On A Song of Ice and Fire
Art Imitates War
Post-Traumatic Stress Disorder in A Song of Ice and Fire
By Myke Cole
It’s hard to zero in on what makes A Song of Ice and Fire so incredibly compelling. It’s one of the most celebrated and famous works in modern fantasy, on par with Tolkien, Jordan, or Sanderson. If there’s one specific area I like to hone in on, it’s Martin’s facility with character. Martin routinely steps into the mindsets of a wide range of characters who are nothing like him. We see through the eyes of Cersei, a haughty woman; Tyrion, a crippled dwarf; Bran, a broken little boy; Petyr Baelish, a politically connected schemer. The list goes on: eunuchs, mothers, blacksmiths, bastards, even animals and monsters. Each one fully realized. Each one authentic.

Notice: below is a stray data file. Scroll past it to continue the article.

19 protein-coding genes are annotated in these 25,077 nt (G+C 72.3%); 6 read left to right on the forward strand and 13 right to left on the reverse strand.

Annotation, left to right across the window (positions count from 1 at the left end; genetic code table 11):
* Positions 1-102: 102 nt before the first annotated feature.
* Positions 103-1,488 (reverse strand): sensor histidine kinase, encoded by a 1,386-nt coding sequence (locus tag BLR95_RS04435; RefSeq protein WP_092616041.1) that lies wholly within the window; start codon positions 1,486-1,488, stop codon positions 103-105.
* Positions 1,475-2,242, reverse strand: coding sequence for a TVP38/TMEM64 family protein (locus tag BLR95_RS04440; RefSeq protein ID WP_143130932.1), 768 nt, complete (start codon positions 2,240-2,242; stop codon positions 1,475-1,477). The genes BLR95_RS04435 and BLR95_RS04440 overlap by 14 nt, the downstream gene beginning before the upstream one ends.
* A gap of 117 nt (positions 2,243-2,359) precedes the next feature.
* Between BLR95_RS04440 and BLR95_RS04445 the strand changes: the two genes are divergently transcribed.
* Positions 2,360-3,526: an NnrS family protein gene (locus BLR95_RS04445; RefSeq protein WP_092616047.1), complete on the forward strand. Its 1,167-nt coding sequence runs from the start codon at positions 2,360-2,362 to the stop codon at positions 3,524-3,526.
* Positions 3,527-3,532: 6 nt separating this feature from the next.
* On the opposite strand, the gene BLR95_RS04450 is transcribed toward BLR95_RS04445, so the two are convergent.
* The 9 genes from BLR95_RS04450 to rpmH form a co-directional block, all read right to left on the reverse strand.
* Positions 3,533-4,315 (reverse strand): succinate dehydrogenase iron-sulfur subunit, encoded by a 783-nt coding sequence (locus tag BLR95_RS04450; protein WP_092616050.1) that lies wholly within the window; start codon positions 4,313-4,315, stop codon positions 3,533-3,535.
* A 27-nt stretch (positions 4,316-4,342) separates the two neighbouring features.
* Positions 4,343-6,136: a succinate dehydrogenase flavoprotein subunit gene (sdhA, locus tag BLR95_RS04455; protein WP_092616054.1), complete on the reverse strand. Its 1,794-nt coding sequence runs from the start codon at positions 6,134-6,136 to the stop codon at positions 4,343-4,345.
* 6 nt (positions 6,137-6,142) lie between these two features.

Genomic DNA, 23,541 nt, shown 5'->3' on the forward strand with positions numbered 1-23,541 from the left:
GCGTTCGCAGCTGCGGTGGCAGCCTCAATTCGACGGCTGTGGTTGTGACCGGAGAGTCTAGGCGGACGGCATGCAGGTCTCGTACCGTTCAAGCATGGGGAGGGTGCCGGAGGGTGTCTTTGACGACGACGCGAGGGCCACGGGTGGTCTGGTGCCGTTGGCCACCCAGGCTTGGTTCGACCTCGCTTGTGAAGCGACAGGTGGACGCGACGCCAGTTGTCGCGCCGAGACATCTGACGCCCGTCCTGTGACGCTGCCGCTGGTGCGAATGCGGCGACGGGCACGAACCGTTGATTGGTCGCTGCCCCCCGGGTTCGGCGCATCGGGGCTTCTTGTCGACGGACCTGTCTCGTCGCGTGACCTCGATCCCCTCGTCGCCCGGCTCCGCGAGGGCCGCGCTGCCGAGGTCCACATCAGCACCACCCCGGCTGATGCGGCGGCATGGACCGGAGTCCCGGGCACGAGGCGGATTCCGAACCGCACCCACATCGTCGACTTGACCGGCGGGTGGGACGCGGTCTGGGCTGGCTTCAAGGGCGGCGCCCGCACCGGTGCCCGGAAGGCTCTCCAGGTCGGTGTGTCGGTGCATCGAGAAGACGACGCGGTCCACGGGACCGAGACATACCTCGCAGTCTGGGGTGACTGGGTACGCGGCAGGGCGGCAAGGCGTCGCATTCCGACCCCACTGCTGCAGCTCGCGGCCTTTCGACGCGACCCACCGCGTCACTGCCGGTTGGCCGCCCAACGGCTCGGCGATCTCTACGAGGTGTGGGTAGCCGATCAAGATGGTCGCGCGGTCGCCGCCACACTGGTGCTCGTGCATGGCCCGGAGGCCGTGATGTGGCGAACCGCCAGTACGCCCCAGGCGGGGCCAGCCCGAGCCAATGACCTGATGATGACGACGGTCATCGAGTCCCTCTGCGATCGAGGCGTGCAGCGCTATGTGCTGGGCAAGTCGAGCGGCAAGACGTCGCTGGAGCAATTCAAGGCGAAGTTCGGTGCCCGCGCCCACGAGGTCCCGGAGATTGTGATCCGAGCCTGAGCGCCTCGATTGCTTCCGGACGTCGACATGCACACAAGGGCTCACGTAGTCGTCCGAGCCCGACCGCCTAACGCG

And each one suffering from intense trauma. Martin’s not very nice to his characters. Westeros is a rough place to grow up. Every single major character in the saga is horribly traumatized at some point, and that trauma is exacerbated as their stories evolve. It’s in that trauma, and how his characters react to it, that I see Martin at his best.
I’ve been to war three times and responded to two major domestic disasters. I’ve seen what serious mental and emotional trauma does to people firsthand. I never expected that experience to apply to a work of fantasy. But by the time I finished A Dance with Dragons, I realized with a start that Martin had captured the range of reactions associated with Post-Traumatic Stress Disorder (PTSD). More surprising, Martin was portraying PTSD accurately, as it really happens, …